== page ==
Saturday, January 12, 2013

The 1903 Strasburger House -- No. 5 West 73rd Street.

By the turn of the last century sections of the Upper West Side vied with the fashionable neighborhoods on the other side of Central Park.   Hulking mansions lined the avenues and high-end apartment buildings were marketed to wealthy residents.  In 1902 real estate speculating brothers Thomas M. and William W. Hall had already been busy in the area, erecting rows of upper and upper-middle class homes.

Now they called on the architectural firm of Welch, Smith & Provot to design a string of five brick residences stretching west from No. 3 to 11 West 73rd Street.   Completed a year later the upscale brick and limestone homes could easily hold their own with their across-the-park counterparts.   Among them was No. 5, just steps from Central Park; a five-story slice of France in Manhattan.

Among the houses in the row, No. 5 stood out.
The Beaux Arts-inspired house stood out from the others in the row with its bold red brick and contrasting white stone.  Above the limestone base, a central two-story bay grabbed attention.  Limestone quoins framed the brickwork, rising upward to the copper-sheathed mansard roof with its striking Palladian-inspired dormer.

The Hall brothers quickly sold No. 5 to Louis Strasburger who was defecting from his east side residence at No. 128 East 61st Street for the West Side.    Now retired, the wealthy jeweler had founded the watch and diamond importing firm of Louis Strasburger & Co. in 1869 with his brother-in-law, Charles Adler.  In 1873 when the pair bought out their competitor Chas. Rubens & Co. they became the largest importing watch firm in New York.

Strasburger’s wealth had become such that in 1880 his family were the victims of a series of extortion plots.    Beginning with a letter demanding that Mrs. Strasburger leave an envelope with $60,000 at Broadway and Barclay Street “if you don’t wish to have a funeral in the house,” the threats became even more serious when daughter Rosalie was nearly abducted from school at Dr. Heubsch’s synagogue on Lexington Avenue.

The ongoing threats from German Nihilists, the intervention of detectives, and the near nervous-breakdown of Mrs. Strasburger ended on April 7, 1881 on 61st Street between Fifth and Madison Avenues with detective and terrorist gunfire and, ultimately, dead Nihilists.

The Strausburgers now, no doubt, planned on a more sedate life on the opposite side of the Park.  Son Byron had taken over the family business, renaming it Byron L. Strausburger & Co. and little Rosa had grown up and married Solomon M. Bloch, a lace importer who conducted his business at Nos. 520-524 Broadway.

By now, however, Bloch’s 30-year old business, S. E. Bloch & Bro. was in trouble.     In September 1903 the debts of the firm had accumulated to $350,000, resulting in its being placed in receivership.  Rosa and Samuel moved into the house on West 73rd Street with her parents.  Undeterred, Bloch founded the Nottingham Lace Works and started over.  It grew into a successful operation, with offices in New York and a factory in Nottingham, England.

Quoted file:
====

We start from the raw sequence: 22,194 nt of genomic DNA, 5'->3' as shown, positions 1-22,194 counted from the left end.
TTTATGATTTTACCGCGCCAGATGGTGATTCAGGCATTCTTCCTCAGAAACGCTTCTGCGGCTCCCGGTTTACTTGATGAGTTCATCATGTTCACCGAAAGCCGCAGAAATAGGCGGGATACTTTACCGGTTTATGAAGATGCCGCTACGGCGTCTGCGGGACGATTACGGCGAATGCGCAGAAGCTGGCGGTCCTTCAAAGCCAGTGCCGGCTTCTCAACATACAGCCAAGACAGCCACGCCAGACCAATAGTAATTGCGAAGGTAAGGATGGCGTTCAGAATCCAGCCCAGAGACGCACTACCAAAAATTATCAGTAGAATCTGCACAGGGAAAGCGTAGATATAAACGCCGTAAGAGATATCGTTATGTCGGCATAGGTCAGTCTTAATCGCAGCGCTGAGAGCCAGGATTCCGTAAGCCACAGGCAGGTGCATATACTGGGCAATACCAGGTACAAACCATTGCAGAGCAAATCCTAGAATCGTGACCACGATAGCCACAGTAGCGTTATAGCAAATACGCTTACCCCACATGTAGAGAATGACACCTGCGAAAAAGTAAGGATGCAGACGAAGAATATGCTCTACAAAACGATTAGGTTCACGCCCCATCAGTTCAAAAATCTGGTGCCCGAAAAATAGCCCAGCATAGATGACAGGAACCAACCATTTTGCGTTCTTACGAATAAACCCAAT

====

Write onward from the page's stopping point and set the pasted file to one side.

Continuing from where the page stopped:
After her parents’ deaths, Rosa inherited the house and the Blochs lived on here with their son, Monroe Percy.  As the country entered the world war, Monroe joined the Communication Service in 1918.

In 1923 Bryan Strausburger fell ill.  Rosa brought her brother to the house on West 73rd Street to care for him.  But the wealthy diamond merchant, now 57 years old, died on May 13 in the house his father had purchased just two decades earlier.

After Monroe, now a lawyer, married Muriel Bamberger in 1925 Rosa and Solomon Bloch were left alone in the large home.   Following Rosalie’s death, the large house was perhaps too ungainly for Solomon, who moved into the Hotel Warick, ending the family’s tenure in the handsome residence.

In 1885, while Louis Strasburger was still in the diamond and watch business downtown, The American Society for Psychical Research was founded.  The mission of the organization was to explore “extraordinary” or “unexplained” phenomena; what today are commonly called psychic or paranormal experiences.

In 1969 the Society altered the Strasburger house to accommodate “research, offices and reading rooms.”    From its headquarters here, the group seeks to advance understanding of “the far reaching scientific and spiritual questions raised by the mysteries of consciousness.”

The striking exterior of No. 5 West 73rd Street has been tenderly preserved (other than a rather obtrusive drain pipe that snakes down the fa├žade).   There is no sign or placard to refute that this is not still the home of a successful diamond merchant.

photographs taken by the author

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